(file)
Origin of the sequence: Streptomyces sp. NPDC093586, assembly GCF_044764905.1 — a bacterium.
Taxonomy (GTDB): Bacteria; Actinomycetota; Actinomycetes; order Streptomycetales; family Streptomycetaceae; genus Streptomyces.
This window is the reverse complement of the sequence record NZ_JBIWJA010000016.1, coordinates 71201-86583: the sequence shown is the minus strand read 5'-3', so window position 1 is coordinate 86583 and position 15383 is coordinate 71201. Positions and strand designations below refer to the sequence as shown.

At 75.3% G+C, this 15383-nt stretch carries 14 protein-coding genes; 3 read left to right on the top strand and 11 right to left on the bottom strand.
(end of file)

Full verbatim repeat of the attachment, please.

Origin of the sequence: Streptomyces sp. NPDC093586, assembly GCF_044764905.1 — a bacterium.
Taxonomy (GTDB): Bacteria; Actinomycetota; Actinomycetes; order Streptomycetales; family Streptomycetaceae; genus Streptomyces.
This window is the reverse complement of the sequence record NZ_JBIWJA010000016.1, coordinates 71201-86583: the sequence shown is the minus strand read 5'-3', so window position 1 is coordinate 86583 and position 15383 is coordinate 71201. Positions and strand designations below refer to the sequence as shown.

At 75.3% G+C, this 15383-nt stretch carries 14 protein-coding genes; 3 read left to right on the top strand and 11 right to left on the bottom strand.